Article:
What’s the point of doing a PhD?
Unsurprisingly, if not belatedly, this question is now troubling me.
A fair amount is said about what doctoral research is for, especially about what makes it unique, why it differs from a Master’s degree, for example, and how different thesis formats can afford or constrain the sort of knowledge that PhDers have to ‘produce’ (I so hate using this verb, but I haven’t settled on a suitable alternative, yet).
Here are two examples of what examiners look for in a Social Science PhD:
- Writing for Research: Patrick Dunleavy is looking for an existing idea that has been moved from a familiar context to an unfamiliar one. He uses the metaphor of the Gherkin in London’s cityscape to illustrate how architectural knowledge evolves.
- Patter: a similar idea emerges from Pat Thomson when she advocates “making known things seem strange and unfamiliar”. She looks at the nightmare scenario of finding somebody who has done exactly the same research as you! Luckily, it is just that, a nightmare, so you do wake up from it.
However, the way it is for me right now – in the process stage, not the final stage – is not so much about trying to make the familiar seem strange, but about taking a familiar object and doing things to it and with it in order to find out what else this object could do, to find its potentials.
For example, a classic guitar:
can be deconstructed and granulated
until its contours re-configure, re-combine and re-emerge
to stretch the research focus so that the familiar object can be put to new uses and re-imagined to potentially create new sounds, new voices, new definitions of what counts as a ‘guitar’, as ‘music’. This novelty then assumes ‘a value’ (a warrant?), thus becoming more than simply ‘unfamiliar’:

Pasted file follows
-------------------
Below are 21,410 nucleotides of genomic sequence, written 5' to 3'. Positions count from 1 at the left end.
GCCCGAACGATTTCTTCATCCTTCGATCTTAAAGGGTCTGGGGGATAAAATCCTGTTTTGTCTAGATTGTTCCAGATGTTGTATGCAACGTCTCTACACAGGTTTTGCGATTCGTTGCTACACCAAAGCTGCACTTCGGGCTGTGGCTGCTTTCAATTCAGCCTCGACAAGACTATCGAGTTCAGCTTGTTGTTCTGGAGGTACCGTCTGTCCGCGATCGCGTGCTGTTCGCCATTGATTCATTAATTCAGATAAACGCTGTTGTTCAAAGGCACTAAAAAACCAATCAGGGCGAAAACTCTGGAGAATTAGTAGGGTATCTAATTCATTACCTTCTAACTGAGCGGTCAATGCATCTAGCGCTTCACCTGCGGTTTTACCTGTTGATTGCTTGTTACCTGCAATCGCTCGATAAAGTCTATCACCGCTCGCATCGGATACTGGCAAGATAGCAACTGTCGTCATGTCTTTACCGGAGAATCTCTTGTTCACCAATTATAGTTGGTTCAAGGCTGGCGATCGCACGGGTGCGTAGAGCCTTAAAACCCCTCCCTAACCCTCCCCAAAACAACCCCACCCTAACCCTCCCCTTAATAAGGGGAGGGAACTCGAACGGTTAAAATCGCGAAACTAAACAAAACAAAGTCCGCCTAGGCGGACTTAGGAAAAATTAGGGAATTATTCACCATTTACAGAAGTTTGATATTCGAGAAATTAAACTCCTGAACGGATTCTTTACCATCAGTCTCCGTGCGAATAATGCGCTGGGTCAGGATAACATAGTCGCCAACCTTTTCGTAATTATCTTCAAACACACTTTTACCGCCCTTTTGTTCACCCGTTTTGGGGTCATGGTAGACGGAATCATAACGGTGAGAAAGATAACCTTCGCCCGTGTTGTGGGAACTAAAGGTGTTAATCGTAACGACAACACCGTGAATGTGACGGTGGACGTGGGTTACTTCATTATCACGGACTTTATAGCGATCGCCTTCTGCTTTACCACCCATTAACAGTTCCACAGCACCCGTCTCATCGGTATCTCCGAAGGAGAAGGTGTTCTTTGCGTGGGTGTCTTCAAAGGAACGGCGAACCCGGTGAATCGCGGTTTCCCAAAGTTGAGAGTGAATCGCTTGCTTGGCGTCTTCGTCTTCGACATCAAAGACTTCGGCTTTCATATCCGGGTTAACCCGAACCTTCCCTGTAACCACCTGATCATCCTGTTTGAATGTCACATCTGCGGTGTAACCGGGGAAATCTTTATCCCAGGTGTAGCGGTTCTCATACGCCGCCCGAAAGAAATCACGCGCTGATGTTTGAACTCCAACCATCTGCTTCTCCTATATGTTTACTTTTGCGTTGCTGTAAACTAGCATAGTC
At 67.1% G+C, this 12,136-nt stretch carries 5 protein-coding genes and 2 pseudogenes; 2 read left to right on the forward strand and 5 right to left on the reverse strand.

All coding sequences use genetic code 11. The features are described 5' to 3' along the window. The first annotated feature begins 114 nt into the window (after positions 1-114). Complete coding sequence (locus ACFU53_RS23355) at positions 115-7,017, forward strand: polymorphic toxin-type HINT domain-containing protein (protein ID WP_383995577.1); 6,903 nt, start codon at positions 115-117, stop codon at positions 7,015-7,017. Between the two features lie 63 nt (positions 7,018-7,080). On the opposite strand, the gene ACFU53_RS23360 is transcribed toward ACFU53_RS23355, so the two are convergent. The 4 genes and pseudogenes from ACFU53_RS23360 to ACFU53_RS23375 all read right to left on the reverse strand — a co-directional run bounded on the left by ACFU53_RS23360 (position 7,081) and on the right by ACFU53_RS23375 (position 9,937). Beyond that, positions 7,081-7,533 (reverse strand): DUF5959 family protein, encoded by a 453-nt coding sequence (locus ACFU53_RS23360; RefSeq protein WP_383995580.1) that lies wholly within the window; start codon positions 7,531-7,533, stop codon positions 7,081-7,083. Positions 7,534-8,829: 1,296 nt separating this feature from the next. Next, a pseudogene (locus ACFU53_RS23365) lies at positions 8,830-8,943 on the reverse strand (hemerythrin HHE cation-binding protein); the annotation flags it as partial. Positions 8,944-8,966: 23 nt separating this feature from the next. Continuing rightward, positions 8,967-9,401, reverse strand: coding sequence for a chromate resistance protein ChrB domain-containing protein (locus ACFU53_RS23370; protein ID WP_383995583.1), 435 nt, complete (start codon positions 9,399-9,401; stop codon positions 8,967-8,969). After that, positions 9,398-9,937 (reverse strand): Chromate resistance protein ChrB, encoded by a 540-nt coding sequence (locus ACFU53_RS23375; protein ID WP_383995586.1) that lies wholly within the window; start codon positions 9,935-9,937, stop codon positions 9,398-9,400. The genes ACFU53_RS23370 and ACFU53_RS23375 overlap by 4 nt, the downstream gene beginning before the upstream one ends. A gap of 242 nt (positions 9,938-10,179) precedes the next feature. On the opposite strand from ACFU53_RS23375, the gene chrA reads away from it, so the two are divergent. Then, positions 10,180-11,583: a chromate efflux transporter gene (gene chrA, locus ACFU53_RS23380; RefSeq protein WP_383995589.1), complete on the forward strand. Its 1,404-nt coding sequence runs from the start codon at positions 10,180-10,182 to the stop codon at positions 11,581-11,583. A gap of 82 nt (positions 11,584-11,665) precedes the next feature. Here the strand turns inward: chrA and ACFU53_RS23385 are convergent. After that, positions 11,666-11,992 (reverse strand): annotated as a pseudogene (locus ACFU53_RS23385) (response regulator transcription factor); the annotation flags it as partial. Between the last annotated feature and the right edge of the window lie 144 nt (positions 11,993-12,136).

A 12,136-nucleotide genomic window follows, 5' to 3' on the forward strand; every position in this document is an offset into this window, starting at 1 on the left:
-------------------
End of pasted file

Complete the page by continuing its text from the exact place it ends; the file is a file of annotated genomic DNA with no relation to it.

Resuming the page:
Is the PhD process a worthwhile activity? Or is it mere indulgence?
I think it is worthwhile because the process of deconstruction increases our chances of discovering new uses and new purposes for what we find ‘familiar’. A tried and tested familiar object can then be put to new uses, ensuring that creativity strengthens and stretches our potential understandings and widens our pools of discovery.
But I worry about the entrepreneurial trends in higher education (as I have lamented here and here) and the effect that they will have on this process of explorative deconstruction and re-configuration: it is a process that is coupled with risk because who knows what the final outcome will be. It could be a process that leads to a cul-de-sac.
These reflections remind me of an article by George Monbiot who argued that Darwin would never have been funded under the current marketisation of Higher Education because he would not be able to measure and predict the ‘impact’ of his explorations.
Although I like the vision that Dunleavy and Thomson have of making the ‘familiar unfamiliar’ (above), I worry about how long their advice will still hold if the ‘unfamiliar’ becomes too unsettling to attract funding.